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ZERO EMISSION. WOS 8 is a Heat Transfer Station (Warmte Overdracht Station) for the latest extension of Utrecht, the new city Leidsche Rijn (the largest so called Vinex development in the Netherlands). The water cooling the turbine fans of the large UNA power plant, about a kilometer away contains enough energy to supply all new dwellings with heat and warm water. Before, this energy was dumped as waist heat in the Amsterdam-Rhine canal. Now, it will be recycled and put to use; a zero emission program. WOS 8 is the node where the loop from the power plant transfers its energy to several distribution loops serving the future housing areas. In total WOS 8 will service 11.000 dwellings. The employed technology consists of a central heating system on the scale of an entire city. WOS 8 is online since November 1998.

ENVELOPE. Strict zoning and property boundaries, together with complex negotiations between the client, the City of Utrecht, several landowners and the heat distribution company decided on the exact location of WOS 8. The minimal footprint of the building exactly equals the available plot. The size of WOS 8 is determined by the minimal functional dimensions of the system of pipes in the interior and forces of realty economics to keep it as small as possible. Architecture reduced to a skin-deep zone. Due to the internal organization, the south side didn't require the full height. Here, some manipulations of the volume were imaginable.


ZOOM 2005. Over time, WOS 8 will deal with two totally different conditions. The first few years WOS 8 sits in the backyard of a farm, in the picturesque surroundings of a typical Dutch ribbon development with farms, meadows with cows and trees. Later, when the city has expanded into these farmlands, WOS 8 is situated in the middle of the contemporary idyll of a new suburbia, with a public access road directly abutting the east facade of the building. From then on WOS 8 will be a tactile part of the public domain.

FEATHER LIGHT (EZ ON). Our client, the Energy Production Company UNA, basically asked us to design a skin. We took this seriously. Up until the present most architecture explicitly defines, and is defined by top, front and bottom. Different materials to fulfill different functions: roof tiles on the roof, bricks for the facade, concrete for walls and floors etc. No longer is this the case: today there is a new type of wrap available. A membrane of polyurethane enables architecture to become seamless. The material was originally developed for parking roofs: strong, flexible, waterproof, durable, attractive and chemically inert (no pollution of earth and ground water). It is easily applicable by spray gun or paint roller. Building parts that might refer to scale or size, like doors, disappear.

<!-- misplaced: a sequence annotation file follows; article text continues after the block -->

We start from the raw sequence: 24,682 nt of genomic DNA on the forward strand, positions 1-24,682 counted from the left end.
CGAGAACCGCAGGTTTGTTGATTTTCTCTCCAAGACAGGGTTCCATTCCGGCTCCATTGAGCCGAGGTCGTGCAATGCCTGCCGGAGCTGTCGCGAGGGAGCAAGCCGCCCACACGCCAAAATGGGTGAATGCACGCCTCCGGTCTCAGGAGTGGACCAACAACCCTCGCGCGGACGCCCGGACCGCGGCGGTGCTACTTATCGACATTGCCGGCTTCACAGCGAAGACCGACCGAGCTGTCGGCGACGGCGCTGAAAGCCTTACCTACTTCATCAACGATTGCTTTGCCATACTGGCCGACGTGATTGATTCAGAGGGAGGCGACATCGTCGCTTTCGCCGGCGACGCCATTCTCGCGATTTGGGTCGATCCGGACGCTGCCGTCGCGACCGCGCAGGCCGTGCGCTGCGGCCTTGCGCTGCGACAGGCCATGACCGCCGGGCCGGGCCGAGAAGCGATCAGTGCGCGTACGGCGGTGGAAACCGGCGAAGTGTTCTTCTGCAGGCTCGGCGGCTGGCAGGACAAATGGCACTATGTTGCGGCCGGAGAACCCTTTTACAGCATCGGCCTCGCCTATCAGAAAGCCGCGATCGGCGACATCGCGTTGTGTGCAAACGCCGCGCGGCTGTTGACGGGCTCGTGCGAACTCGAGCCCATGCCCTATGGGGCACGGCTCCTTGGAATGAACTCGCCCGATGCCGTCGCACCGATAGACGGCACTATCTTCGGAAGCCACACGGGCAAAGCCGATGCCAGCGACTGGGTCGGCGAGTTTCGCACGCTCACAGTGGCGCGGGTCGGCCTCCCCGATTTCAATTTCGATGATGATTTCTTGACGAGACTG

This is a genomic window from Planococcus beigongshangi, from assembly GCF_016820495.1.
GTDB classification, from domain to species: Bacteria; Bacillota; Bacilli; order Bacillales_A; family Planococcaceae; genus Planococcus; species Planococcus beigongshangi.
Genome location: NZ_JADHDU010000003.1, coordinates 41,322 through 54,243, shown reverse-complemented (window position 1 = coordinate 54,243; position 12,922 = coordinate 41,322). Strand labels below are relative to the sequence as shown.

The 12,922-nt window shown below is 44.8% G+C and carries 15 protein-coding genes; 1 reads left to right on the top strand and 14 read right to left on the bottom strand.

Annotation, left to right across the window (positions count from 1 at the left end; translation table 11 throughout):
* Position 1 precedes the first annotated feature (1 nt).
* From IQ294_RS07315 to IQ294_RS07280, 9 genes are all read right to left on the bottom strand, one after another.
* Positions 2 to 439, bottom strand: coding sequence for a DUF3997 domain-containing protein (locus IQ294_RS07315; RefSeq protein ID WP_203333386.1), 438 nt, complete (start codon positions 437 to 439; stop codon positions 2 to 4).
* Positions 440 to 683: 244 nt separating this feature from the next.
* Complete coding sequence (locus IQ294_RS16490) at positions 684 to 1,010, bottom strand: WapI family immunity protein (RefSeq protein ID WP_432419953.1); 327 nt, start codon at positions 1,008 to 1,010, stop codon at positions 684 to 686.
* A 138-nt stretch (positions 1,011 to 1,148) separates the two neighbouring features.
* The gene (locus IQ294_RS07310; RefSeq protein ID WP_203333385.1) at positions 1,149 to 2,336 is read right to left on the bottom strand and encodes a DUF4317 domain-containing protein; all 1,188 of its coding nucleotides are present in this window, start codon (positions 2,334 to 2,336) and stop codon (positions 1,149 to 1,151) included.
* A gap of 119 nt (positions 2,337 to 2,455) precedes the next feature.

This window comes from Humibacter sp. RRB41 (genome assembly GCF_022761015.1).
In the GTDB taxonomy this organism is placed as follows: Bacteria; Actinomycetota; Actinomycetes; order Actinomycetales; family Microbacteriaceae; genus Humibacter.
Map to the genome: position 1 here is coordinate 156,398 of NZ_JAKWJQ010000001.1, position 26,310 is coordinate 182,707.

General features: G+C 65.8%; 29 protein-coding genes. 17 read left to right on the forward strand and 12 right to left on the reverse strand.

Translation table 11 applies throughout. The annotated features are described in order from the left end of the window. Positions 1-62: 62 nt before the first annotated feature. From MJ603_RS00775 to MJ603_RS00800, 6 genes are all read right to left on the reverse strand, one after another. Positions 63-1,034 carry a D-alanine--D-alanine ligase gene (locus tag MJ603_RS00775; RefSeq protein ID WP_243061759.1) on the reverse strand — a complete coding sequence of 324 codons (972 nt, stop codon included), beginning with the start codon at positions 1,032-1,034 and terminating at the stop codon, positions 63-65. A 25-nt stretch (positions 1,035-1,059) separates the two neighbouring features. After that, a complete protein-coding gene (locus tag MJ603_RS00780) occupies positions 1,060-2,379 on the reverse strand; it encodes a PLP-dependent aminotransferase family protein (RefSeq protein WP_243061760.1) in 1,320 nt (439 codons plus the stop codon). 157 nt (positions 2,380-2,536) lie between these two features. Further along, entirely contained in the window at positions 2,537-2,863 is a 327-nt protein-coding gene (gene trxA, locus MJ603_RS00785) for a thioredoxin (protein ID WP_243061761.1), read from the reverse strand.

SQUARE. Only 3 times a day WOS 8 is accessed. Every eight hours someone checks the meters and the gaskets. This type of unmanned utilitarian buildings is an easy target for vandalism. Usually these complexes are the blind spot of urbanism. Not in this case. Rients Dijkstra of Max 1 and the Projectburo Leidsche Rijn in charge of planning the new city (the 'shadow client') wanted to unleash an unusual amount of design energy onto these buildings. The facade is programmed with a number of activities that intend to make the building attractive; WOS 8 is a public square wrapped around a box. WOS 8 aims to become part of the youth culture that usually is the biggest threat for this kind of building. By using the unbreakable, transparent backboard as the only daylight source, a window emerges at which you should through a ball. Since, believe it or not, climbing is becoming a national sport in the Netherlands, a series of climbing grips are inserted under the Polyurethane skin. Applied in Braille, they spell a text: the Blind Facade. A so-called Doorscope (a large door-spy) is placed the wrong way around in the main door. Normally used to see who's delivering pizza, now revealing the entire interior on a little screen. The device optically switches left and right and since it's placed eccentrically, the larger part of the building intestines appears to be outside the outer wall. Standard issue, but still amazingly beautiful road reflectors are plugged into the east facade and are sprayed over. Some pop through the skin and spell the name of the building: WOS 8.

WET LOOK. Heavenly water sounds divine. Nonetheless, everybody caught in a rainstorm curses his or her ungodly luck. In the Netherlands we have an average of 134 rainy days a year. Since WOS 8 was able to get rid of traditional detailing perhaps it is possible to change this wet experience around into a pleasant one by letting the rain play sculptural tricks and games with the building. WOS 8 reinvents the rich architectural tradition of spouts and cisterns, which seemed to have run dry the last few years.

SWIFTS AND TITS. WOS 8 accommodates nesting boxes for several species of birds. Cavities in the warm south facade provide an ideal biotope for bats. Amazingly, the ideal nesting height for apus apus (Lat.), a particular kind of swift, is 6 meters and up which coincides exactly with the building height: a Winged Cornice.

NL Architects


WOS 8 (Warmte Overdracht Station nr. 8, Heat Transfer Station nr. 8)

Utrecht, Rijkstraatweg 12a

NL Architects
in cooperation with ir. Djin Sie (Bureau Nieuwbouw Centrales UNA N.V.)

project architect:
Pieter Bannenberg
Walter van Dijk
Mark Linnemann
Kamiel Klaasse

Quirijn Calis
Florian Idenburg
Eliana Mello
Michel Schreinemachers
Ruud Visser

design: January 1997
completion: November 1998

Energieproduktiebedrijf (energy production company) UNA N.V.
Bureau Nieuwbouw Centrales, Utrecht

Van Zoelen B.V., Utrecht

DHV AIB BV, Amersfoort


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